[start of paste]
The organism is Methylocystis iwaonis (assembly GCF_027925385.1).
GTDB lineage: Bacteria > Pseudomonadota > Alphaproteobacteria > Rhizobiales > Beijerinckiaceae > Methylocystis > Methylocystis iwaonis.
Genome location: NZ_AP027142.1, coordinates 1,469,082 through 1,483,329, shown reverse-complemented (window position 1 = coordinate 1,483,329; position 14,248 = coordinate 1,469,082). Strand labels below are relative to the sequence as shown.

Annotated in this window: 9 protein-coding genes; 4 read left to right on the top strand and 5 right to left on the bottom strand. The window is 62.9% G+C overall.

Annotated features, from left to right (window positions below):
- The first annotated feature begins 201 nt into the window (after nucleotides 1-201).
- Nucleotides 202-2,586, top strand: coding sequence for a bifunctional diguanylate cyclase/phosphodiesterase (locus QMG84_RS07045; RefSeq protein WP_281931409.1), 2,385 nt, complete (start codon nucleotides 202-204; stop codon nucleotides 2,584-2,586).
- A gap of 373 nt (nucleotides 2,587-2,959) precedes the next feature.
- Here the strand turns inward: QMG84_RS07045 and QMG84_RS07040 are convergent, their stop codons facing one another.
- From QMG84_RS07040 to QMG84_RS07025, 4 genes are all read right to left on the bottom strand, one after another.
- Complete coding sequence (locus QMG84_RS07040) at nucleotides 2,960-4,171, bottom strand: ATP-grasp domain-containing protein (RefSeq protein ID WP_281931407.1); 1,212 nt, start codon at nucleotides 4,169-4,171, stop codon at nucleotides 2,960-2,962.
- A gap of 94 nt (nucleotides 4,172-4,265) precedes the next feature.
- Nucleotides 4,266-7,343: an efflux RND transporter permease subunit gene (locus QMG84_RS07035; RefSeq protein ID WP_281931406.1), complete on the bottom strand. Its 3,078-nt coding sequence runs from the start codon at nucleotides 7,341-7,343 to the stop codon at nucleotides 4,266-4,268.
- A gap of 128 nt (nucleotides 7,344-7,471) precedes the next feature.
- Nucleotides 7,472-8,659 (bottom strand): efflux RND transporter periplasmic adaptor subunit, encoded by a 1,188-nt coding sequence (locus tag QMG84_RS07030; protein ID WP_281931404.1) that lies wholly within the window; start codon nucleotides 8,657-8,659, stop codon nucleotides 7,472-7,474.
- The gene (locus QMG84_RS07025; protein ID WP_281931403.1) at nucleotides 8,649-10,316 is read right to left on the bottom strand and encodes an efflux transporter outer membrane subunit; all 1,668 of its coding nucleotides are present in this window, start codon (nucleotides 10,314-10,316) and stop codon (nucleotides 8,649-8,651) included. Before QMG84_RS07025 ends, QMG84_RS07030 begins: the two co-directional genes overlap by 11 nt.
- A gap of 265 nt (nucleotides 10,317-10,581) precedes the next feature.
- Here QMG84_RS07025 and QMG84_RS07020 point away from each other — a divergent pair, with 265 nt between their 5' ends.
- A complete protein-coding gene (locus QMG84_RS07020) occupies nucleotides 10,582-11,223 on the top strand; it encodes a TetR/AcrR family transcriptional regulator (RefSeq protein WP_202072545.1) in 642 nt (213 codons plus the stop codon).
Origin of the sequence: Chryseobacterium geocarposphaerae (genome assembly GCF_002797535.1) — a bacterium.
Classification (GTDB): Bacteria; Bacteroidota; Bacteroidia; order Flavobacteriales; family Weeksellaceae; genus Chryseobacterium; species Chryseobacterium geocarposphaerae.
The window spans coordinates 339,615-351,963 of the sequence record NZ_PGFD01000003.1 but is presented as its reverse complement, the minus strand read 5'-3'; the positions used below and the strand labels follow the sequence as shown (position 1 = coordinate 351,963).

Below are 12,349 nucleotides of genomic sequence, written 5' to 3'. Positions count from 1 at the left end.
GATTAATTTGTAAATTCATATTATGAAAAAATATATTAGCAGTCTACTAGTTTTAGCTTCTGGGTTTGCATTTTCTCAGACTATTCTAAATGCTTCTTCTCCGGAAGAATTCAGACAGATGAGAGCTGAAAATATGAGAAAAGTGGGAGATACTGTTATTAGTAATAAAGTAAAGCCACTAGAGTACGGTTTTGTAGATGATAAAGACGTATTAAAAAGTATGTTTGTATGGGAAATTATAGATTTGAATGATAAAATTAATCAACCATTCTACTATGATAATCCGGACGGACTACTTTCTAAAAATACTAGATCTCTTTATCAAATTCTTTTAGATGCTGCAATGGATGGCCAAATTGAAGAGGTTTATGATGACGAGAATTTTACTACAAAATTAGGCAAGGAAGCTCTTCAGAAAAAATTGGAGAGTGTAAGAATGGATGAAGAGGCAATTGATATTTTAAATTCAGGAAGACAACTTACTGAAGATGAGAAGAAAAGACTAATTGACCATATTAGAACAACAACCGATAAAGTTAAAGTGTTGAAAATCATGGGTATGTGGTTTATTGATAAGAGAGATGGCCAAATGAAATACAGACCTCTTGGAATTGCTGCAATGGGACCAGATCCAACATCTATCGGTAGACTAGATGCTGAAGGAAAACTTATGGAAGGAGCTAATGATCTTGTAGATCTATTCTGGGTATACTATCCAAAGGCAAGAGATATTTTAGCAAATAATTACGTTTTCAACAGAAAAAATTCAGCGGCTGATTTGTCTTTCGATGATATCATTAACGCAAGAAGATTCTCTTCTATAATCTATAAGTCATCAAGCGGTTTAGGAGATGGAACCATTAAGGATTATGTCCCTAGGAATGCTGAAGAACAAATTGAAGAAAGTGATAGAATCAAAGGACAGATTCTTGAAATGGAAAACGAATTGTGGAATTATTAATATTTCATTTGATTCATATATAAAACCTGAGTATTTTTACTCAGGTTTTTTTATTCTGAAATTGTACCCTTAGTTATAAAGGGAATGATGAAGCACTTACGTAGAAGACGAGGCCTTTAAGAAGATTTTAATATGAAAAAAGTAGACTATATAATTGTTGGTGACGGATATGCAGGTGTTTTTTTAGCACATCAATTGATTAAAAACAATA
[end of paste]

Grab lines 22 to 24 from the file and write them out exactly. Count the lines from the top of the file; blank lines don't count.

The window spans coordinates 339,615-351,963 of the sequence record NZ_PGFD01000003.1 but is presented as its reverse complement, the minus strand read 5'-3'; the positions used below and the strand labels follow the sequence as shown (position 1 = coordinate 351,963).

Below are 12,349 nucleotides of genomic sequence, written 5' to 3'. Positions count from 1 at the left end.
GATTAATTTGTAAATTCATATTATGAAAAAATATATTAGCAGTCTACTAGTTTTAGCTTCTGGGTTTGCATTTTCTCAGACTATTCTAAATGCTTCTTCTCCGGAAGAATTCAGACAGATGAGAGCTGAAAATATGAGAAAAGTGGGAGATACTGTTATTAGTAATAAAGTAAAGCCACTAGAGTACGGTTTTGTAGATGATAAAGACGTATTAAAAAGTATGTTTGTATGGGAAATTATAGATTTGAATGATAAAATTAATCAACCATTCTACTATGATAATCCGGACGGACTACTTTCTAAAAATACTAGATCTCTTTATCAAATTCTTTTAGATGCTGCAATGGATGGCCAAATTGAAGAGGTTTATGATGACGAGAATTTTACTACAAAATTAGGCAAGGAAGCTCTTCAGAAAAAATTGGAGAGTGTAAGAATGGATGAAGAGGCAATTGATATTTTAAATTCAGGAAGACAACTTACTGAAGATGAGAAGAAAAGACTAATTGACCATATTAGAACAACAACCGATAAAGTTAAAGTGTTGAAAATCATGGGTATGTGGTTTATTGATAAGAGAGATGGCCAAATGAAATACAGACCTCTTGGAATTGCTGCAATGGGACCAGATCCAACATCTATCGGTAGACTAGATGCTGAAGGAAAACTTATGGAAGGAGCTAATGATCTTGTAGATCTATTCTGGGTATACTATCCAAAGGCAAGAGATATTTTAGCAAATAATTACGTTTTCAACAGAAAAAATTCAGCGGCTGATTTGTCTTTCGATGATATCATTAACGCAAGAAGATTCTCTTCTATAATCTATAAGTCATCAAGCGGTTTAGGAGATGGAACCATTAAGGATTATGTCCCTAGGAATGCTGAAGAACAAATTGAAGAAAGTGATAGAATCAAAGGACAGATTCTTGAAATGGAAAACGAATTGTGGAATTATTAATATTTCATTTGATTCATATATAAAACCTGAGTATTTTTACTCAGGTTTTTTTATTCTGAAATTGTACCCTTAGTTATAAAGGGAATGATGAAGCACTTACGTAGAAGACGAGGCCTTTAAGAAGATTTTAATATGAAAAAAGTAGACTATATAATTGTTGGTGACGGATATGCAGGTGTTTTTTTAGCACATCAATTGATTAAAAACAATA